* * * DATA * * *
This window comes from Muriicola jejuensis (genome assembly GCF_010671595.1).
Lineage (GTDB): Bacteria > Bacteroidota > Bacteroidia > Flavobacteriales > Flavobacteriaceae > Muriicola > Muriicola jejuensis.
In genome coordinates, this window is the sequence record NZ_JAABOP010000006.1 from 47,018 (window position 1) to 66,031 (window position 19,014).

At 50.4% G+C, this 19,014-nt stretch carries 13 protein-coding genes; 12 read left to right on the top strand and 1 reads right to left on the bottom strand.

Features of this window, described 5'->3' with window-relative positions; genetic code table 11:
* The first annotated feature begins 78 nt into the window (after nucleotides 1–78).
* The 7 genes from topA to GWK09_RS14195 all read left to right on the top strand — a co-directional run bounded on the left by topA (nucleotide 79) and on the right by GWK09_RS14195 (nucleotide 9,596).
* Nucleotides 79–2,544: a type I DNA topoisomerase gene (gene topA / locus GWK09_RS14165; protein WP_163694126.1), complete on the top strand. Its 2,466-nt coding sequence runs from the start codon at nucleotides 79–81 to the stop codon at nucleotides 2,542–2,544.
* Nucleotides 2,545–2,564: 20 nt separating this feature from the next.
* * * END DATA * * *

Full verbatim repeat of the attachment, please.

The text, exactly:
This window comes from Muriicola jejuensis (genome assembly GCF_010671595.1).
Lineage (GTDB): Bacteria > Bacteroidota > Bacteroidia > Flavobacteriales > Flavobacteriaceae > Muriicola > Muriicola jejuensis.
In genome coordinates, this window is the sequence record NZ_JAABOP010000006.1 from 47,018 (window position 1) to 66,031 (window position 19,014).

At 50.4% G+C, this 19,014-nt stretch carries 13 protein-coding genes; 12 read left to right on the top strand and 1 reads right to left on the bottom strand.

Features of this window, described 5'->3' with window-relative positions; genetic code table 11:
* The first annotated feature begins 78 nt into the window (after nucleotides 1–78).
* The 7 genes from topA to GWK09_RS14195 all read left to right on the top strand — a co-directional run bounded on the left by topA (nucleotide 79) and on the right by GWK09_RS14195 (nucleotide 9,596).
* Nucleotides 79–2,544: a type I DNA topoisomerase gene (gene topA / locus GWK09_RS14165; protein WP_163694126.1), complete on the top strand. Its 2,466-nt coding sequence runs from the start codon at nucleotides 79–81 to the stop codon at nucleotides 2,542–2,544.
* Nucleotides 2,545–2,564: 20 nt separating this feature from the next.